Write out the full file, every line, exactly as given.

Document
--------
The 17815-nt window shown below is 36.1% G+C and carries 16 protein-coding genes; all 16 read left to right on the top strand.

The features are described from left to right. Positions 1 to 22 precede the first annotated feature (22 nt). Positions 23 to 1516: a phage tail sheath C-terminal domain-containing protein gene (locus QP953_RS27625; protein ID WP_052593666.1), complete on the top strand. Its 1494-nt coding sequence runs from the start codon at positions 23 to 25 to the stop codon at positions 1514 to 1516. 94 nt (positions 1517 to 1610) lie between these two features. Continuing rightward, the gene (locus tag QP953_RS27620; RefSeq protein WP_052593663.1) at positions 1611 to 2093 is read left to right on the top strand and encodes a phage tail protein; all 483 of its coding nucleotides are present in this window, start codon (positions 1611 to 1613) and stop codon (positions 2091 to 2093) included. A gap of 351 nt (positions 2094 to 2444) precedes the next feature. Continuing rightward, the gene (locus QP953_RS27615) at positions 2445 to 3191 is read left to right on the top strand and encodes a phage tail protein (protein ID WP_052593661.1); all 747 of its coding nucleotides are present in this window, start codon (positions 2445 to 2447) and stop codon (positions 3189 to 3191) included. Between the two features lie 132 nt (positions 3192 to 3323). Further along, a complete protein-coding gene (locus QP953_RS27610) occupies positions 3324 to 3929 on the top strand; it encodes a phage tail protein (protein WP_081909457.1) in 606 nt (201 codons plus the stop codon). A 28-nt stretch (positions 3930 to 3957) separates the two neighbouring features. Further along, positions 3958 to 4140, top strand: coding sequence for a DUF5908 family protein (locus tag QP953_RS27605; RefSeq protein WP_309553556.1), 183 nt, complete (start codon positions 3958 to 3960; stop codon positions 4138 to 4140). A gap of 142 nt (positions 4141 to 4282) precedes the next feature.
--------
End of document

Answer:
The 17815-nt window shown below is 36.1% G+C and carries 16 protein-coding genes; all 16 read left to right on the top strand.

The features are described from left to right. Positions 1 to 22 precede the first annotated feature (22 nt). Positions 23 to 1516: a phage tail sheath C-terminal domain-containing protein gene (locus QP953_RS27625; protein ID WP_052593666.1), complete on the top strand. Its 1494-nt coding sequence runs from the start codon at positions 23 to 25 to the stop codon at positions 1514 to 1516. 94 nt (positions 1517 to 1610) lie between these two features. Continuing rightward, the gene (locus tag QP953_RS27620; RefSeq protein WP_052593663.1) at positions 1611 to 2093 is read left to right on the top strand and encodes a phage tail protein; all 483 of its coding nucleotides are present in this window, start codon (positions 1611 to 1613) and stop codon (positions 2091 to 2093) included. A gap of 351 nt (positions 2094 to 2444) precedes the next feature. Continuing rightward, the gene (locus QP953_RS27615) at positions 2445 to 3191 is read left to right on the top strand and encodes a phage tail protein (protein ID WP_052593661.1); all 747 of its coding nucleotides are present in this window, start codon (positions 2445 to 2447) and stop codon (positions 3189 to 3191) included. Between the two features lie 132 nt (positions 3192 to 3323). Further along, a complete protein-coding gene (locus QP953_RS27610) occupies positions 3324 to 3929 on the top strand; it encodes a phage tail protein (protein WP_081909457.1) in 606 nt (201 codons plus the stop codon). A 28-nt stretch (positions 3930 to 3957) separates the two neighbouring features. Further along, positions 3958 to 4140, top strand: coding sequence for a DUF5908 family protein (locus tag QP953_RS27605; RefSeq protein WP_309553556.1), 183 nt, complete (start codon positions 3958 to 3960; stop codon positions 4138 to 4140). A gap of 142 nt (positions 4141 to 4282) precedes the next feature.